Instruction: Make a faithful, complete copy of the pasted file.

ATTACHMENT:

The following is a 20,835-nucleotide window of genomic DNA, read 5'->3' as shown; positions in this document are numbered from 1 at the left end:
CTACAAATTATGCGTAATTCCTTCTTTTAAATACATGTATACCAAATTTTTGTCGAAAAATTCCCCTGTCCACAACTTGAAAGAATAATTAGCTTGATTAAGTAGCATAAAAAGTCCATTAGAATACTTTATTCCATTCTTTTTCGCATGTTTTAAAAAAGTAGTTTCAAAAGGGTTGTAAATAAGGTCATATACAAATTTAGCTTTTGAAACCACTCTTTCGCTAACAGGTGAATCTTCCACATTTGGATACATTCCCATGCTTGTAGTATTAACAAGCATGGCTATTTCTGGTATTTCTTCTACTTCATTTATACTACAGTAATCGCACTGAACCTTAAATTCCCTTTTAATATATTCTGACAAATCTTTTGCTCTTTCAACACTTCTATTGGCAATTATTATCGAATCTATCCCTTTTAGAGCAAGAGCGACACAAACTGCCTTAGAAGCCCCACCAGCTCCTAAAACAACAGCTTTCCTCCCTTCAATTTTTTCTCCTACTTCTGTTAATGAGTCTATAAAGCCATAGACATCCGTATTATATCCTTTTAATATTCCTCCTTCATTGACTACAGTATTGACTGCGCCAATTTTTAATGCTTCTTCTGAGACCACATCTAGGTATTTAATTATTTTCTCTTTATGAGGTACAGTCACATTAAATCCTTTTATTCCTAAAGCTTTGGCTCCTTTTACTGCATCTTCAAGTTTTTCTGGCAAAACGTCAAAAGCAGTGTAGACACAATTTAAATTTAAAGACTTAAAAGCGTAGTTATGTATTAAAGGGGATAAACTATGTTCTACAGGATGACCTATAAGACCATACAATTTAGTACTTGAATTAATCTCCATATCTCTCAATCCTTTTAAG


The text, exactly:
The following is a 20,835-nucleotide window of genomic DNA, read 5'->3' as shown; positions in this document are numbered from 1 at the left end:
CTACAAATTATGCGTAATTCCTTCTTTTAAATACATGTATACCAAATTTTTGTCGAAAAATTCCCCTGTCCACAACTTGAAAGAATAATTAGCTTGATTAAGTAGCATAAAAAGTCCATTAGAATACTTTATTCCATTCTTTTTCGCATGTTTTAAAAAAGTAGTTTCAAAAGGGTTGTAAATAAGGTCATATACAAATTTAGCTTTTGAAACCACTCTTTCGCTAACAGGTGAATCTTCCACATTTGGATACATTCCCATGCTTGTAGTATTAACAAGCATGGCTATTTCTGGTATTTCTTCTACTTCATTTATACTACAGTAATCGCACTGAACCTTAAATTCCCTTTTAATATATTCTGACAAATCTTTTGCTCTTTCAACACTTCTATTGGCAATTATTATCGAATCTATCCCTTTTAGAGCAAGAGCGACACAAACTGCCTTAGAAGCCCCACCAGCTCCTAAAACAACAGCTTTCCTCCCTTCAATTTTTTCTCCTACTTCTGTTAATGAGTCTATAAAGCCATAGACATCCGTATTATATCCTTTTAATATTCCTCCTTCATTGACTACAGTATTGACTGCGCCAATTTTTAATGCTTCTTCTGAGACCACATCTAGGTATTTAATTATTTTCTCTTTATGAGGTACAGTCACATTAAATCCTTTTATTCCTAAAGCTTTGGCTCCTTTTACTGCATCTTCAAGTTTTTCTGGCAAAACGTCAAAAGCAGTGTAGACACAATTTAAATTTAAAGACTTAAAAGCGTAGTTATGTATTAAAGGGGATAAACTATGTTCTACAGGATGACCTATAAGACCATACAATTTAGTACTTGAATTAATCTCCATATCTCTCAATCCTTTTAAG